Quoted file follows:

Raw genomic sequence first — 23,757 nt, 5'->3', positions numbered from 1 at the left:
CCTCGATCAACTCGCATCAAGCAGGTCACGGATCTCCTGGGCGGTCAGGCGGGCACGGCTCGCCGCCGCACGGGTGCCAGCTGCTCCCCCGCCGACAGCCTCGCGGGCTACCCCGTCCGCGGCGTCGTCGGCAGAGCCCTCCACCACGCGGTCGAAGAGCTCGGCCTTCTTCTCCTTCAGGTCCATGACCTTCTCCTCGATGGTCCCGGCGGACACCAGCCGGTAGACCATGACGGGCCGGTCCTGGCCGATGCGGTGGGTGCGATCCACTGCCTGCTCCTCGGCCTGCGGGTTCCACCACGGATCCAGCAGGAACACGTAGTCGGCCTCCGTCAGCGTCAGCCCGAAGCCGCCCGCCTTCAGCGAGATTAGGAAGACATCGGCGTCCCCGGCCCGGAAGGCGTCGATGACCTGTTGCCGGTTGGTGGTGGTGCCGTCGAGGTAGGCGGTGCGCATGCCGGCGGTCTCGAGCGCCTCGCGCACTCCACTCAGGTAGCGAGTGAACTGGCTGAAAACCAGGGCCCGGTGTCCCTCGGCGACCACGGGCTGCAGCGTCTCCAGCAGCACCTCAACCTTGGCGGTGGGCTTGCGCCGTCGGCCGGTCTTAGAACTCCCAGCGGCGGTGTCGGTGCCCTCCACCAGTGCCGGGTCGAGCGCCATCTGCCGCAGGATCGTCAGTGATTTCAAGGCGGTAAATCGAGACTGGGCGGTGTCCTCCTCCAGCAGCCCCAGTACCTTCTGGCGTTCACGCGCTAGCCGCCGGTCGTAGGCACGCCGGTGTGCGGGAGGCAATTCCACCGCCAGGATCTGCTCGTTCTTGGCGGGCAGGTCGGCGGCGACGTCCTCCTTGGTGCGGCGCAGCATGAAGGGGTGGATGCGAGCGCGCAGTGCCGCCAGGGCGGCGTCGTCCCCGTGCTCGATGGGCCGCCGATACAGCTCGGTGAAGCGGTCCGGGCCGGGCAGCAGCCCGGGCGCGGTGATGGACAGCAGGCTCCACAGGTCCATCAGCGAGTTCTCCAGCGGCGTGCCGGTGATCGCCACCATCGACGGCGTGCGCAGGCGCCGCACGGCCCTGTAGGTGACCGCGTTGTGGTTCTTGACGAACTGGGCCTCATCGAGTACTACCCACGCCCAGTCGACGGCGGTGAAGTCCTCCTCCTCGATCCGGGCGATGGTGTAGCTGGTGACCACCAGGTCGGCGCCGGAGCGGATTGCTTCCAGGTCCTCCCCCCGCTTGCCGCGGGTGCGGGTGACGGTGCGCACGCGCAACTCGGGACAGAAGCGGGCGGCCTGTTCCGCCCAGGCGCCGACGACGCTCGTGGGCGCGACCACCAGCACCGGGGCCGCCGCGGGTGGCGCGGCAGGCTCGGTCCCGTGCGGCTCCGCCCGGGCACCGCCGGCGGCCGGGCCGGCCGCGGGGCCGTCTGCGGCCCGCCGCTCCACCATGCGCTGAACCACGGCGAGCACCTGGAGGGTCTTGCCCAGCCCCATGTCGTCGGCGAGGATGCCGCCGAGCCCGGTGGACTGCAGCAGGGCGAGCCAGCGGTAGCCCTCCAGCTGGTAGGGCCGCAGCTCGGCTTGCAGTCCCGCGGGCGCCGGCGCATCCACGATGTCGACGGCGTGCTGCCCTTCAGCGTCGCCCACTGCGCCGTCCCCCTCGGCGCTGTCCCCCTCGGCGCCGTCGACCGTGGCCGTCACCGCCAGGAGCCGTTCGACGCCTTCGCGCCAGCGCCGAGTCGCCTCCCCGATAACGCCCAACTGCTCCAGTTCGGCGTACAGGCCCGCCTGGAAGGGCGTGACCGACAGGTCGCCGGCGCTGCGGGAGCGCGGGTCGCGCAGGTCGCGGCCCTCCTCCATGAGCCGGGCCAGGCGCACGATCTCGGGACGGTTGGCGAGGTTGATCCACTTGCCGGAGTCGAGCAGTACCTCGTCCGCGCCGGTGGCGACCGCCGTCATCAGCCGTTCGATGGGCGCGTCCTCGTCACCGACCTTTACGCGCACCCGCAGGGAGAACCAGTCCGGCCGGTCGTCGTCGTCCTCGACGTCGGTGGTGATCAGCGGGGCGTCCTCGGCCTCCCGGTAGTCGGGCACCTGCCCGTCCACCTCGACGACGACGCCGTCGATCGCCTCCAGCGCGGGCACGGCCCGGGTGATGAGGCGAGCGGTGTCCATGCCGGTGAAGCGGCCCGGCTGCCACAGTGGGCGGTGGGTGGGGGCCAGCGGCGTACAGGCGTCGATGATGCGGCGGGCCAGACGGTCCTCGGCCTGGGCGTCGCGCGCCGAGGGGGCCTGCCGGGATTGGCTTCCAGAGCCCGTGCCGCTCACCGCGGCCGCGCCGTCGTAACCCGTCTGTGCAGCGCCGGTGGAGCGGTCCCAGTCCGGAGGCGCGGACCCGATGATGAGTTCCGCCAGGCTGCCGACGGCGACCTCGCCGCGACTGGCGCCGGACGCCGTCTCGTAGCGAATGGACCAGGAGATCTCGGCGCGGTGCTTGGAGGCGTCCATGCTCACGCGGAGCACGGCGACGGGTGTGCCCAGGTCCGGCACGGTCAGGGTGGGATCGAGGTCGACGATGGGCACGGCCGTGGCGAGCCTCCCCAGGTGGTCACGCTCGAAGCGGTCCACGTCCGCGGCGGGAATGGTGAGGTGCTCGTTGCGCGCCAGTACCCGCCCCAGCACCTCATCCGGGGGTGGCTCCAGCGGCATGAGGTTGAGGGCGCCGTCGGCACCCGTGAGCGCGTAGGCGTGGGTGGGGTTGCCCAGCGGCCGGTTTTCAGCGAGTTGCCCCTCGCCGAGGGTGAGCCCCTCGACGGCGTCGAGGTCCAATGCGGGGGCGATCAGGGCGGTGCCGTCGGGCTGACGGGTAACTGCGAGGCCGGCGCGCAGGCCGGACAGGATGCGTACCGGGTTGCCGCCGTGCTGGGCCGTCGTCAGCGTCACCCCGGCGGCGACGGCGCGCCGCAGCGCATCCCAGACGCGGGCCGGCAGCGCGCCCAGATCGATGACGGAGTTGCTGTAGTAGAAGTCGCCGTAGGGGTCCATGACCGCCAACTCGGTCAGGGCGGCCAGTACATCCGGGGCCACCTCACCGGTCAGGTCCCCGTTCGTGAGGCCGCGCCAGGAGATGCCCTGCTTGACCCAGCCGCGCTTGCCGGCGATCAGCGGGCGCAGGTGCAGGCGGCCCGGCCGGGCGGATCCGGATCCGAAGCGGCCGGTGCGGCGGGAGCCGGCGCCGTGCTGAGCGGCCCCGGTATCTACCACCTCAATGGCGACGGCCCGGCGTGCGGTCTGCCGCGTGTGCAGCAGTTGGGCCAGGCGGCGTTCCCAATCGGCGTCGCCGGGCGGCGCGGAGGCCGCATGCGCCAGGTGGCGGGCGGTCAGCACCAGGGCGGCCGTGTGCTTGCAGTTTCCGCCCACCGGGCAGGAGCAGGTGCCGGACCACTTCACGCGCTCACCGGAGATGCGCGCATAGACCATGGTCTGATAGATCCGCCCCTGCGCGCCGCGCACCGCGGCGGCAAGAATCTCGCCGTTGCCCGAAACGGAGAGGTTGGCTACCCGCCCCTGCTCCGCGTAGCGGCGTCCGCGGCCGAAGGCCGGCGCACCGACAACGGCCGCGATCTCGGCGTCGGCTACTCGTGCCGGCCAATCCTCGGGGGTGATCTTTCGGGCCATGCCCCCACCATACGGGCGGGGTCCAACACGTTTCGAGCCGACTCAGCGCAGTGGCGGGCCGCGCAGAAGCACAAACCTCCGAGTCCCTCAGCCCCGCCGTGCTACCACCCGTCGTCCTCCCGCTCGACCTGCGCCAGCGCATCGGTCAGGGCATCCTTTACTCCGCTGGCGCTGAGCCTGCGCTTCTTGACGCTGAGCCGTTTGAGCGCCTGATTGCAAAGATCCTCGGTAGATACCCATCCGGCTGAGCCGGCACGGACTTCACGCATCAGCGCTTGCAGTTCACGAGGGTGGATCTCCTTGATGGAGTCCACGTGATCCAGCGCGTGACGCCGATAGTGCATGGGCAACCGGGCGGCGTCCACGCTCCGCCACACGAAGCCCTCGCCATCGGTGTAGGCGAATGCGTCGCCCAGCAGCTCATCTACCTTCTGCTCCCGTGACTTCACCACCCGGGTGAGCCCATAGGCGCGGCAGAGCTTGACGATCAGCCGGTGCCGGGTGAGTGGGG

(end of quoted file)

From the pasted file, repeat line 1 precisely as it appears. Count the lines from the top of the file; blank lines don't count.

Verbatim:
Raw genomic sequence first — 23,757 nt, 5'->3', positions numbered from 1 at the left: